Aug. 24, 2022, following years of debate within the Democrat Party, the Biden Administration announced a one-time plan for federal student debt relief. First-time borrowers, under this new plan, will be eligible for up to $20,000 in relief, although this number may vary depending on the income of the applicant. Those who make less than $125,000 are eligible for up to $10,000 in debt cancellation. For Pell Grant recipients, however, the potential relief increases to $20,000. Although debt cancellation is favorably viewed as an isolated policy, recent polls reveal that 64% of Americans oppose loan forgiveness if it results in higher taxes. Despite some polling data illustrating the public’s distaste for the effects of loan forgiveness, other sources indicate that the majority of Americans view student loan debt as a serious problem.
While there is undoubtedly a large portion of the United States public that advocates for a solution to mounting student loan debt, there is an equally vocal segment of the population that is unwilling to withstand the costs of such a policy. The Biden administration, however, attempted to pacify the critics of debt forgiveness while simultaneously conceding some ground to the ardent supporters of total student loan cancellation by implementing a policy of selective relief that employs a regressive model of forgiveness.
History of Federal Student Aid
Although federal student loan assistance is relatively commonplace in the modern American psyche, this was not always the case. The first explicit example of the government lowering the financial threshold of higher education is the 1944 G.I Bill. Following years of lobbying by wartime veterans service organizations such as the American Legion, this law unanimously passed both chambers of Congress and led to substantial increases in the American public’s access to higher education. While the G.I. Bill was confined to veterans, it marked a turning point in American history, as it was the first instance in which the federal government-sponsored broad student assistance efforts.
Beginning in 1958 with the National Defense Education Act (NDEA), the United States slowly established avenues for prospective students to pursue financial assistance. Prior to the passage of this bill, proponents of federal student loans found it incredibly difficult to justify a legitimate government purpose in subsidizing the education of individual Americans, outside of those supported by the original G.I. Bill. After the Sputnik launch, however, politicians on both sides of the aisle agreed that federal funding for STEM and foreign language education would allow the U.S. to best utilize its domestic assets during the heated geopolitical and technological conflicts of the Cold War. In addition to the legitimization of the government’s role as a substantial provider of financial aid, the NDEA established a precedent where non-military individuals could fund their education through federal assistance.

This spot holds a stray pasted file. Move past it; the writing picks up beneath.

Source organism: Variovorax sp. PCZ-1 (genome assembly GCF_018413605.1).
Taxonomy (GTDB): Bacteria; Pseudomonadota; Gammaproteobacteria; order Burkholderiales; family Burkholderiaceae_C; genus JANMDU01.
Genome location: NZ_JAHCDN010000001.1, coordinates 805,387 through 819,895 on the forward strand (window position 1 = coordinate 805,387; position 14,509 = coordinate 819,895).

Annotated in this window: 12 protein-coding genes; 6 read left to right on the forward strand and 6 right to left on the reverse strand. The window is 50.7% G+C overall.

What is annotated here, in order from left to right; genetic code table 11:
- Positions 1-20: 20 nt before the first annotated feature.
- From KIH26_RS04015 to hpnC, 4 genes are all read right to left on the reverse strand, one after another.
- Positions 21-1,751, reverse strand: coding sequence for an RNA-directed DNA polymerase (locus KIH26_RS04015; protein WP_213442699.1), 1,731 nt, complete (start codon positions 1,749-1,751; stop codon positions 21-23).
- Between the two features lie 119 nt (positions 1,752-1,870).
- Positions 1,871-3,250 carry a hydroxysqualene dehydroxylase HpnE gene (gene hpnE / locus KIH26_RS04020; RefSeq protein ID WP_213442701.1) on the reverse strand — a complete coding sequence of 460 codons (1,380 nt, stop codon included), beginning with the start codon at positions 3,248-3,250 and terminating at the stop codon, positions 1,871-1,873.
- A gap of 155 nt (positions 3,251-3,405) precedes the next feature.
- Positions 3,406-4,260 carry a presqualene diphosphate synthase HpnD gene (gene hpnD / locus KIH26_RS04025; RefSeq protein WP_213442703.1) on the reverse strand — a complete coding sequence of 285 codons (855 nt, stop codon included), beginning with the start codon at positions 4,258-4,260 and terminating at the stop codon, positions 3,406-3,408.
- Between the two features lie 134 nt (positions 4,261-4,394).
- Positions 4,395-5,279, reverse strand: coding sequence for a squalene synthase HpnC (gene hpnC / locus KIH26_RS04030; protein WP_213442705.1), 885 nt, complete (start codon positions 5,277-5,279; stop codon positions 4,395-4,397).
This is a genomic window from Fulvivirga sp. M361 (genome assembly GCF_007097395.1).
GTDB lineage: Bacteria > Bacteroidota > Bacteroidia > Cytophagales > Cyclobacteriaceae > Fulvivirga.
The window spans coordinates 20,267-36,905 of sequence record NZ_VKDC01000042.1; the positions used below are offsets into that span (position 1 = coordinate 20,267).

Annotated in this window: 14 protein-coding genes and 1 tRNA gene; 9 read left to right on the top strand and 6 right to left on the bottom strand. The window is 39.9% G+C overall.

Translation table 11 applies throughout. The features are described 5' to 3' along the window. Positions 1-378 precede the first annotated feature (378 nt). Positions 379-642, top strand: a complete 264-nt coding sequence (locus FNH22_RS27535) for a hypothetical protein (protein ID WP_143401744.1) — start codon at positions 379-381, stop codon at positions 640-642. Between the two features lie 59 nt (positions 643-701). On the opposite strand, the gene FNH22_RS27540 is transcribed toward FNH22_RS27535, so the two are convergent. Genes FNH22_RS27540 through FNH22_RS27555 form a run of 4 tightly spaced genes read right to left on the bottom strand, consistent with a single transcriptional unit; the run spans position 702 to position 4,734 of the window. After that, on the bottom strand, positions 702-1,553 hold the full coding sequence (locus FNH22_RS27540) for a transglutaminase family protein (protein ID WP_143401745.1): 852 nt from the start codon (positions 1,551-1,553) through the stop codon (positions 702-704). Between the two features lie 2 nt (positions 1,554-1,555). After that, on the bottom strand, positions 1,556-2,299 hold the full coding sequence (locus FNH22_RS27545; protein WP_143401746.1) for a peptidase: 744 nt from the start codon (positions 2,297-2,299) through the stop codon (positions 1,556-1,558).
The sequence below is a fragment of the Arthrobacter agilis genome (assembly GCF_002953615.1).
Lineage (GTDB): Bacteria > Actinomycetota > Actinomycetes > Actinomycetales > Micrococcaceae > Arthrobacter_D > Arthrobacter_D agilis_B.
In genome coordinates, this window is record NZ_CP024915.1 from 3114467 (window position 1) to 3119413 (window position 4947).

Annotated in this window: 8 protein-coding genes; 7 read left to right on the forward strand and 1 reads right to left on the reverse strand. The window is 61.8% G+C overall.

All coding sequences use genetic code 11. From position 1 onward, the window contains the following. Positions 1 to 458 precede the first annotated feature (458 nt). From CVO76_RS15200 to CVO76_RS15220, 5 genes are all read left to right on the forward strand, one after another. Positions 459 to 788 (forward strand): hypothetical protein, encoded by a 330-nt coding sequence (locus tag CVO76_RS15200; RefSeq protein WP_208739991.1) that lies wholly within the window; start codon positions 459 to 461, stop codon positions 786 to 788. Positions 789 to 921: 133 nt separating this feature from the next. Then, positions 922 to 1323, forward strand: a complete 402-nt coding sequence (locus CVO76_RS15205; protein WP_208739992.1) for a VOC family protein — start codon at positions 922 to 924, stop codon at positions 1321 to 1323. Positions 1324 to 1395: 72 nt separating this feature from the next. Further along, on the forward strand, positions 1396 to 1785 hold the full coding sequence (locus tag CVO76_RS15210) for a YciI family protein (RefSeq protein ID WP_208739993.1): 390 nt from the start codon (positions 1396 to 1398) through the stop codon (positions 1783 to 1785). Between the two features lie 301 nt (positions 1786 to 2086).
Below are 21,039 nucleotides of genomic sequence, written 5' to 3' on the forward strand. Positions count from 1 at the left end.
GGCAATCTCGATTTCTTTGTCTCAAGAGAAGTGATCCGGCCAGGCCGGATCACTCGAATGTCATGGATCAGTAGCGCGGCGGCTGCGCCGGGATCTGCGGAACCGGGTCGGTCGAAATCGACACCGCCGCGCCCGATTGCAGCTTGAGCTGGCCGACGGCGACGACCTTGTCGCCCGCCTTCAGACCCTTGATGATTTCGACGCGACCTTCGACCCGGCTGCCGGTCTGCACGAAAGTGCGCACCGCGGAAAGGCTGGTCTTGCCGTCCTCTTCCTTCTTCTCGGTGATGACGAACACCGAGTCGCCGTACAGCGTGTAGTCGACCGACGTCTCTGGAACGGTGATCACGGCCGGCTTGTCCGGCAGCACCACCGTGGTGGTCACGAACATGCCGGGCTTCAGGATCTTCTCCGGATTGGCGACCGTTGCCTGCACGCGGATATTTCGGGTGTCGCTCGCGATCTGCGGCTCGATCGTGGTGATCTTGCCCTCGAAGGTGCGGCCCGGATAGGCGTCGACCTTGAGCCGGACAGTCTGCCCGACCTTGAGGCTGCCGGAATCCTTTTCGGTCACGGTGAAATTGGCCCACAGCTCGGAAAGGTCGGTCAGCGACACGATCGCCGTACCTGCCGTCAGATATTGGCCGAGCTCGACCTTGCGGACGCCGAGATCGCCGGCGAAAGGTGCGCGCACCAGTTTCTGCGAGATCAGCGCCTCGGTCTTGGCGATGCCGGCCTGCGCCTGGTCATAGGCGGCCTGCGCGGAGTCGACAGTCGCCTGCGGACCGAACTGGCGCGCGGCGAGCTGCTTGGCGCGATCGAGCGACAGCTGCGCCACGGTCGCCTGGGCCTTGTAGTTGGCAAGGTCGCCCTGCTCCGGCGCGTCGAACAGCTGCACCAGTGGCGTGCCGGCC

Over the succeeding decades, various programs such as Pell Grants and FAFSA were instituted to bolster the fledgling federal student relief system. While Pell Grants were intended solely for students with exceptional financial need, the more recent introduction of FAFSA served to simplify the application process for assistance. Given the steadily expanding scope of federal education assistance throughout American history, it is no surprise that a program like Biden’s student debt forgiveness, once again, broadened the government’s role in financial aid. This trend coupled with the fact that college attendance costs are outpacing federal support, hints that efforts to grow student debt forgiveness efforts may continue far into the future.
For many Americans, student loan forgiveness is an enormous problem that is slowly ameliorating at the federal level. With the passage of Biden’s newest program, many of those same Americans may come to realize that student debt assistance is not an entirely beneficial venture. Even proponents of this program admit that it may possibly raise taxes in the event that the various bureaucratic agencies cannot locate another source of funding. Furthermore, the median student loan debt between the highest and lowest percentiles of net worth in the United States remained relatively similar over the past four decades, displaying that debt is not confined to the lower tax brackets. Biden’s policy thus runs the risk of ostracizing members of higher tax brackets who retain similar levels of student debt to those in the lower quartile while simultaneously increasing taxes. Further compounding this issue is the fact that students from more affluent families are far more likely to attend expensive private schools than their less wealthy peers who choose community colleges about 51% of the time. Therefore the Biden administration must account for the socioeconomic makeup of universities when determining what level of income justifies federal assistance. Alternatively, the U.S. government could reduce federal spending in an attempt to offset the $400 billion price tag which would jeopardize some of President Biden’s social initiatives such as universal Pre-K. The outcome of these deliberations on possible funding options for the Biden administration’s student debt forgiveness plan may prove to be vital for garnering support from the American public.
Sherman Criner is from Wilmington, NC, studying Political Science and Public Policy.